- Category : Astronomer
- Type : GP
- Profile : 4/6 - Opportunistic / Role Model
- Definition : Split - Small (16)
- Incarnation Cross : RAX Service 3
Hervé Auguste Étienne Albans Faye (1 October 1814 – 4 July 1902) was a French astronomer, born at Saint-Benoît-du-Sault (Indre) and educated at the École Polytechnique, which he left in 1834, before completing his course, to accept a position in the Paris Observatory to which he had been appointed on the recommendation of M. Arago. It was during his time at the École Polytechnique that he developed his interest in astronomy.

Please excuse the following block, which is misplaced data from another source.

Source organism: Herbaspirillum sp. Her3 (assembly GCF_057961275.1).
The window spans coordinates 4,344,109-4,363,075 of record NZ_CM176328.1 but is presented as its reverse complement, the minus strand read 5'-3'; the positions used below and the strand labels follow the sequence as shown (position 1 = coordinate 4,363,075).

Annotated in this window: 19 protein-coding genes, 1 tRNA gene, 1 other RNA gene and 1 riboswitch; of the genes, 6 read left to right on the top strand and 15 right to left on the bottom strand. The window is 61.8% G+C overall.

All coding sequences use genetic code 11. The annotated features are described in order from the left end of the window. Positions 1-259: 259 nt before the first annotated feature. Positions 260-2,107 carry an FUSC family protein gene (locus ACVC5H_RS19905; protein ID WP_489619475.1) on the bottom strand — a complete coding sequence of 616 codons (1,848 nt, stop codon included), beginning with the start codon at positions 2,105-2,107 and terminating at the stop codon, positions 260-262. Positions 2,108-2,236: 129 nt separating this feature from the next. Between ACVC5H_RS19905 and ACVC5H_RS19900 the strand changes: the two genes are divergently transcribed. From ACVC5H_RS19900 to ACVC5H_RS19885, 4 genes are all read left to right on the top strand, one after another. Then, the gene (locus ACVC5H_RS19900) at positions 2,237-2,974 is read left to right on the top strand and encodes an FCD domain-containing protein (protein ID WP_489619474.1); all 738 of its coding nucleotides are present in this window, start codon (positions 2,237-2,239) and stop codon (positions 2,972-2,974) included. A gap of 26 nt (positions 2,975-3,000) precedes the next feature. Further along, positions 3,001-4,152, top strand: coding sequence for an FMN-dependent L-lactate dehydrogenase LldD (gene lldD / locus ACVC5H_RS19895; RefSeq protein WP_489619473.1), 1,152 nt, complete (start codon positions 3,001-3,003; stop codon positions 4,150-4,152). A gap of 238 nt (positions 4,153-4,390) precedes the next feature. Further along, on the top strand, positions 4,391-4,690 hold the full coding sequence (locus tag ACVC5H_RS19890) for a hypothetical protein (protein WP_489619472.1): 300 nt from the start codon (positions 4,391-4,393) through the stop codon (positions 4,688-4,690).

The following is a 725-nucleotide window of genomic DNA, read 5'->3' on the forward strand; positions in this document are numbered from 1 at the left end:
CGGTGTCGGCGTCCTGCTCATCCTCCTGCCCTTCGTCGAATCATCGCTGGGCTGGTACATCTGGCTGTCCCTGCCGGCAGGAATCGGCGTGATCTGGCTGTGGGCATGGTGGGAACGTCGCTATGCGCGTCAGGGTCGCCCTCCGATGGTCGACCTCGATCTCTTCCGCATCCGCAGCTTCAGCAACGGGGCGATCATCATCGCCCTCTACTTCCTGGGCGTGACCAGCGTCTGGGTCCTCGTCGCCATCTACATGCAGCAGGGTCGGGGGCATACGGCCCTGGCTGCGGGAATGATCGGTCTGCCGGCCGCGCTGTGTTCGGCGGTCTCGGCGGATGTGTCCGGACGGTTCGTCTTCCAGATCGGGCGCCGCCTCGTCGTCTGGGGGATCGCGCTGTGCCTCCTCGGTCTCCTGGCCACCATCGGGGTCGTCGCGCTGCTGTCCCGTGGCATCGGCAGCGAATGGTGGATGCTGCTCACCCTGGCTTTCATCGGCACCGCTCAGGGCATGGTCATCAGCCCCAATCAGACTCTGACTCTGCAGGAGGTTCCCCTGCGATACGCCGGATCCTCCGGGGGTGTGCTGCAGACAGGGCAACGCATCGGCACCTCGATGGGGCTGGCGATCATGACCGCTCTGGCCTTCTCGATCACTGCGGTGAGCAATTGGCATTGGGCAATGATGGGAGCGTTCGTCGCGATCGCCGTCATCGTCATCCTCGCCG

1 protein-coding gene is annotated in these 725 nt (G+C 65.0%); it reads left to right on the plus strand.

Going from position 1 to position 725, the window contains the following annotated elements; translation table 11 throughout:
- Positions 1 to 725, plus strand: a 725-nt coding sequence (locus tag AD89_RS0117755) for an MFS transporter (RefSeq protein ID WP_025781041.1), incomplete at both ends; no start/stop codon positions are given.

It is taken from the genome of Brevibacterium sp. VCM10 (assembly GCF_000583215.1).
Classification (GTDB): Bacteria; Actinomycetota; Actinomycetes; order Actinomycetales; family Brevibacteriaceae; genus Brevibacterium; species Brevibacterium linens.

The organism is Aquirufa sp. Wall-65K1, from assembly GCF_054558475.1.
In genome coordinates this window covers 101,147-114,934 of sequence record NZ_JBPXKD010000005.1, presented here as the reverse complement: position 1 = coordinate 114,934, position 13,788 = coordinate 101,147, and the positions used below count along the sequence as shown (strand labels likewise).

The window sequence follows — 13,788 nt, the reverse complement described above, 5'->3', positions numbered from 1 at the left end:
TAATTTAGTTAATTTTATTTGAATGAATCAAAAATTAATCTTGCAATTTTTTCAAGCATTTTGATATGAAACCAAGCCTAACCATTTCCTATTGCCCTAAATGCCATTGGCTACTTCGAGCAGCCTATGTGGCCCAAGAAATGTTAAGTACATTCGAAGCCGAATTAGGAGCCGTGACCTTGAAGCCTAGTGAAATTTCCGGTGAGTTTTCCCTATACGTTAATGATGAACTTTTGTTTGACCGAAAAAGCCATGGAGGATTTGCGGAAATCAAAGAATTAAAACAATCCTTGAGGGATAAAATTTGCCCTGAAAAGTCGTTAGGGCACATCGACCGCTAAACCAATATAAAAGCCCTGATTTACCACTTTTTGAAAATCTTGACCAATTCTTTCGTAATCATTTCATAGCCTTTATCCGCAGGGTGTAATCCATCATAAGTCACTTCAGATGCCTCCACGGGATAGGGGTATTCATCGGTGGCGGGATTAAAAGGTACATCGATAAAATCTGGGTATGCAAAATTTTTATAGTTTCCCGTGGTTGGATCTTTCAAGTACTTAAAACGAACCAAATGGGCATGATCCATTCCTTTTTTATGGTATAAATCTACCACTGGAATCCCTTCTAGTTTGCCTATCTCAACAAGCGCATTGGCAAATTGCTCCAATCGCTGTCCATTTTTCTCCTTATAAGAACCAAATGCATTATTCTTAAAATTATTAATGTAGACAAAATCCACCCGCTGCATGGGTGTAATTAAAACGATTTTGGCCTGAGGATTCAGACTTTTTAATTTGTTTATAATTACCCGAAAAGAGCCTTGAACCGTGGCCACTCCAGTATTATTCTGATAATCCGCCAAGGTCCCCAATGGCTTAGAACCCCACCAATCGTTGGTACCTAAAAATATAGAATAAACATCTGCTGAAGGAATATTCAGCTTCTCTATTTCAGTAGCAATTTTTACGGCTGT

He studied comets, and discovered the periodic comet 4P/Faye on 22 November 1843. His discovery of "Faye's comet" attracted worldwide attention, and won him the 1844 Lalande Prize prize and a membership in the Academy of Sciences. In 1848 he became an instructor in geodesy at the Polytechnique, and in 1854 rector of the academy at Nancy and professor of astronomy in the faculty of science there. Other promotions followed in succeeding decades. He became Minister of Public Instruction in the Rochebouet cabinet in 1877, a position which he held only briefly.
His work covered the entire field of astronomical investigation. It comprised the determination of comet periods, the measurement of parallaxes, and the study of stellar and planetary movements. He also studied the physics of the sun. He advanced several original theories on the nature and form of comets, meteors, the aurora borealis, and the sun.